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Madrid's flea market, El Rastro, shrinks a little for reopening

Madrid's vast flea market, El Rastro, reopened with a sigh of relief on Sunday with tightened security and fewer stalls, more than eight months after closing because of the coronavirus. Visitor numbers, which can top 100,000 on a normal Sunday, were limited to 2,000 at a time, while stalls were spaced further apart and police stood at the entrances and exits to ensure people stuck to a one-way route around the market, held in the neighbourhoods of La Latina and Lavapies.

Reuters | Madrid | Updated: 22-11-2020 21:26 IST | Created: 22-11-2020 21:11 IST
Madrid's flea market, El Rastro, shrinks a little for reopening
Representative Picture Image Credit: Pixabay

Madrid's vast flea market, El Rastro, reopened with a sigh of relief on Sunday with tightened security and fewer stalls, more than eight months after closing because of the coronavirus.

Visitor numbers, which can top 100,000 on a normal Sunday, were limited to 2,000 at a time, while stalls were spaced further apart and police stood at the entrances and exits to ensure people stuck to a one-way route around the market, held in the neighbourhoods of La Latina and Lavapies. The market, which brings the streets to life every Sunday and national holiday, has been shut since Spain's first national lockdown, in March. On Sunday, stallholders and locals wearing masks welcomed even a partial return to normality.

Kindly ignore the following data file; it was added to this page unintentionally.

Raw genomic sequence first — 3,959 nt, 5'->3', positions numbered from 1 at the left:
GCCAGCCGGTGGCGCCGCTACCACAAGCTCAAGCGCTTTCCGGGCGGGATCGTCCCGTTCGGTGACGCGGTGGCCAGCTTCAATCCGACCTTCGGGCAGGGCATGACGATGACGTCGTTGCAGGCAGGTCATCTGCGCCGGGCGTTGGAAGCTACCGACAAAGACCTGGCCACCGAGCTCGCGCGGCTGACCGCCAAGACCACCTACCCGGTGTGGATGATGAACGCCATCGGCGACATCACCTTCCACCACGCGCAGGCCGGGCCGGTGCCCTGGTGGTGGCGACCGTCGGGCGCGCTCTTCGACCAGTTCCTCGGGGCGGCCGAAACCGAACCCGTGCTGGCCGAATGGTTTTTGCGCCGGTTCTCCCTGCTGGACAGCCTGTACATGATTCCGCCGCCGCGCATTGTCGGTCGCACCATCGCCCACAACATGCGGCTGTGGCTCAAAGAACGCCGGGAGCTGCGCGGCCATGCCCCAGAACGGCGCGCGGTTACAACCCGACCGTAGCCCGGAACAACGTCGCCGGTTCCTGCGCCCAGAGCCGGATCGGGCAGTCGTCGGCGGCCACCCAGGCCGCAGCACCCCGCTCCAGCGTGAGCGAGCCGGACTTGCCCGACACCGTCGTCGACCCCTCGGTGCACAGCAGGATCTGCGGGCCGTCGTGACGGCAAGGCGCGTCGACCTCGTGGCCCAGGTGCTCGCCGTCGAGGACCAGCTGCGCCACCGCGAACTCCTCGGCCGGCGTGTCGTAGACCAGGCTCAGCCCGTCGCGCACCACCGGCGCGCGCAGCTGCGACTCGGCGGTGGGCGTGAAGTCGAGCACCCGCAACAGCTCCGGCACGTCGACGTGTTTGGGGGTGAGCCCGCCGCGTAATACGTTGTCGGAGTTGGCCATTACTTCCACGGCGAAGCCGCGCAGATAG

"This is my neighbourhood and El Rastro is part of us. We missed it a lot; it's great to have it here again," said pharmacist Nuria Ponce, 34. Dressed in traditional regional clothes, Julian Canas, 53, was selling barquillos, a sweet wafer traditionally sold on the street.

"I used to come every Sunday morning to sell at El Rastro, and not being able to was really bad for us," he said. El Rastro, held every Sunday and public holiday, draws tourists and locals, many of whom combine their visit with a tipple and some tapas in one of the many adjacent bars.

Records of the market date back to 1740, and these days you can pick up everything from jewellery and antiques to T-shirts and kitchenware. "I feel very safe because, walking around, I've seen there are police checks at all the entrances and exits, and they have a little route (to follow)," said flight attendant Belen Daras, 36.

Spain has western Europe's second highest tally of confirmed coronavirus infections after France, with some 1.5 million cases and 46,619 deaths.


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